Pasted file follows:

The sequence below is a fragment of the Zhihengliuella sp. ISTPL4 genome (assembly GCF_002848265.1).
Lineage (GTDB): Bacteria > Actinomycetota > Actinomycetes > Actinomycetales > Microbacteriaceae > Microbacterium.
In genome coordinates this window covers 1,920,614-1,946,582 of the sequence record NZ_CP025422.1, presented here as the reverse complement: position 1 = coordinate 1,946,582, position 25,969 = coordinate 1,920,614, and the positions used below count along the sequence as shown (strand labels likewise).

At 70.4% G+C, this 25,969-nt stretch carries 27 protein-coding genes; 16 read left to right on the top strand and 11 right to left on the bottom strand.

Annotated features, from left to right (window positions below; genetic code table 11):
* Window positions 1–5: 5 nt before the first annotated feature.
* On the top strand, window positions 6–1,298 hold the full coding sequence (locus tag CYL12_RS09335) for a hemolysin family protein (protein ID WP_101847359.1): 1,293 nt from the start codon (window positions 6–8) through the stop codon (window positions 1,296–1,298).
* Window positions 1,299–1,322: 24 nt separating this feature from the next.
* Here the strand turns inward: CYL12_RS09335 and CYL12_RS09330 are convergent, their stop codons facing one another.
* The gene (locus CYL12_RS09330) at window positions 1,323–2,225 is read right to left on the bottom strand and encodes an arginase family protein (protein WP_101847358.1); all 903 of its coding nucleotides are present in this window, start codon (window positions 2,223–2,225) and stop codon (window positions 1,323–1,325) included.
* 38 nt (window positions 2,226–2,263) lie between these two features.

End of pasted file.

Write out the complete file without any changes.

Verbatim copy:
The sequence below is a fragment of the Zhihengliuella sp. ISTPL4 genome (assembly GCF_002848265.1).
Lineage (GTDB): Bacteria > Actinomycetota > Actinomycetes > Actinomycetales > Microbacteriaceae > Microbacterium.
In genome coordinates this window covers 1,920,614-1,946,582 of the sequence record NZ_CP025422.1, presented here as the reverse complement: position 1 = coordinate 1,946,582, position 25,969 = coordinate 1,920,614, and the positions used below count along the sequence as shown (strand labels likewise).

At 70.4% G+C, this 25,969-nt stretch carries 27 protein-coding genes; 16 read left to right on the top strand and 11 right to left on the bottom strand.

Annotated features, from left to right (window positions below; genetic code table 11):
* Window positions 1–5: 5 nt before the first annotated feature.
* On the top strand, window positions 6–1,298 hold the full coding sequence (locus tag CYL12_RS09335) for a hemolysin family protein (protein ID WP_101847359.1): 1,293 nt from the start codon (window positions 6–8) through the stop codon (window positions 1,296–1,298).
* Window positions 1,299–1,322: 24 nt separating this feature from the next.
* Here the strand turns inward: CYL12_RS09335 and CYL12_RS09330 are convergent, their stop codons facing one another.
* The gene (locus CYL12_RS09330) at window positions 1,323–2,225 is read right to left on the bottom strand and encodes an arginase family protein (protein WP_101847358.1); all 903 of its coding nucleotides are present in this window, start codon (window positions 2,223–2,225) and stop codon (window positions 1,323–1,325) included.
* 38 nt (window positions 2,226–2,263) lie between these two features.